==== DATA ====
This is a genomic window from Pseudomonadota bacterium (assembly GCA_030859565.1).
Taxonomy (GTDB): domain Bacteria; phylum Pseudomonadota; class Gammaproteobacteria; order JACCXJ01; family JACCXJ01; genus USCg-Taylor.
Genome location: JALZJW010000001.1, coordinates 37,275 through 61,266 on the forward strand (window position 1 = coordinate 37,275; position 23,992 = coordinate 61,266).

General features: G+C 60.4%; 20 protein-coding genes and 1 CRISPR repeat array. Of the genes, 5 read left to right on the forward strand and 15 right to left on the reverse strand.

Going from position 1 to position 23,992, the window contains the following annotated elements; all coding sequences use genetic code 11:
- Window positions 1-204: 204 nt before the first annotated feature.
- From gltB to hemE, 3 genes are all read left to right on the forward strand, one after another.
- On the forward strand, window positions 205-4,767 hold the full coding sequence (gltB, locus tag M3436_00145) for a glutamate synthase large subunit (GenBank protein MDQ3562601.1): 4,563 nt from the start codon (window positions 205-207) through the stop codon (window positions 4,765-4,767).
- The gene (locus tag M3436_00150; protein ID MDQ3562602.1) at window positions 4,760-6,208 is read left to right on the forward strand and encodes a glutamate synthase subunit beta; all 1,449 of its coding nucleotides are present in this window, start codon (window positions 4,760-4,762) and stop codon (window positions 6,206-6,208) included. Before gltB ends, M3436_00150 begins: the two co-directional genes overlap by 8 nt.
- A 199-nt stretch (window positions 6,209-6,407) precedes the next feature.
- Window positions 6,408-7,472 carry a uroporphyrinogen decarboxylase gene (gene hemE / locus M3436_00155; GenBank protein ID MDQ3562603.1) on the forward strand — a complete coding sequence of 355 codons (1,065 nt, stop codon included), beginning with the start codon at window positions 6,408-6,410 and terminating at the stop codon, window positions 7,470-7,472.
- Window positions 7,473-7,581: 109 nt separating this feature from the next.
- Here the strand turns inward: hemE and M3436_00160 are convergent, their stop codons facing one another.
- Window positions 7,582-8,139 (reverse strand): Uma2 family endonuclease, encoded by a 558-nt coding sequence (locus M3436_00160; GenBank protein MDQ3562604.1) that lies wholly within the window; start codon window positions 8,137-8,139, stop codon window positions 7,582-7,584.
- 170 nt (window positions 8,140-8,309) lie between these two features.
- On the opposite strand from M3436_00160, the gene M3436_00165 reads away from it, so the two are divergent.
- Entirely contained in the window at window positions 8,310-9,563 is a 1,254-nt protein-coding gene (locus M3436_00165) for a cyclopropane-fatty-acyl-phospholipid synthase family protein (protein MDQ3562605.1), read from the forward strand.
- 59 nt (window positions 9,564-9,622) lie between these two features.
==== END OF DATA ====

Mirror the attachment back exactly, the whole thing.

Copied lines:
This is a genomic window from Pseudomonadota bacterium (assembly GCA_030859565.1).
Taxonomy (GTDB): domain Bacteria; phylum Pseudomonadota; class Gammaproteobacteria; order JACCXJ01; family JACCXJ01; genus USCg-Taylor.
Genome location: JALZJW010000001.1, coordinates 37,275 through 61,266 on the forward strand (window position 1 = coordinate 37,275; position 23,992 = coordinate 61,266).

General features: G+C 60.4%; 20 protein-coding genes and 1 CRISPR repeat array. Of the genes, 5 read left to right on the forward strand and 15 right to left on the reverse strand.

Going from position 1 to position 23,992, the window contains the following annotated elements; all coding sequences use genetic code 11:
- Window positions 1-204: 204 nt before the first annotated feature.
- From gltB to hemE, 3 genes are all read left to right on the forward strand, one after another.
- On the forward strand, window positions 205-4,767 hold the full coding sequence (gltB, locus tag M3436_00145) for a glutamate synthase large subunit (GenBank protein MDQ3562601.1): 4,563 nt from the start codon (window positions 205-207) through the stop codon (window positions 4,765-4,767).
- The gene (locus tag M3436_00150; protein ID MDQ3562602.1) at window positions 4,760-6,208 is read left to right on the forward strand and encodes a glutamate synthase subunit beta; all 1,449 of its coding nucleotides are present in this window, start codon (window positions 4,760-4,762) and stop codon (window positions 6,206-6,208) included. Before gltB ends, M3436_00150 begins: the two co-directional genes overlap by 8 nt.
- A 199-nt stretch (window positions 6,209-6,407) precedes the next feature.
- Window positions 6,408-7,472 carry a uroporphyrinogen decarboxylase gene (gene hemE / locus M3436_00155; GenBank protein ID MDQ3562603.1) on the forward strand — a complete coding sequence of 355 codons (1,065 nt, stop codon included), beginning with the start codon at window positions 6,408-6,410 and terminating at the stop codon, window positions 7,470-7,472.
- Window positions 7,473-7,581: 109 nt separating this feature from the next.
- Here the strand turns inward: hemE and M3436_00160 are convergent, their stop codons facing one another.
- Window positions 7,582-8,139 (reverse strand): Uma2 family endonuclease, encoded by a 558-nt coding sequence (locus M3436_00160; GenBank protein MDQ3562604.1) that lies wholly within the window; start codon window positions 8,137-8,139, stop codon window positions 7,582-7,584.
- 170 nt (window positions 8,140-8,309) lie between these two features.
- On the opposite strand from M3436_00160, the gene M3436_00165 reads away from it, so the two are divergent.
- Entirely contained in the window at window positions 8,310-9,563 is a 1,254-nt protein-coding gene (locus M3436_00165) for a cyclopropane-fatty-acyl-phospholipid synthase family protein (protein MDQ3562605.1), read from the forward strand.
- 59 nt (window positions 9,564-9,622) lie between these two features.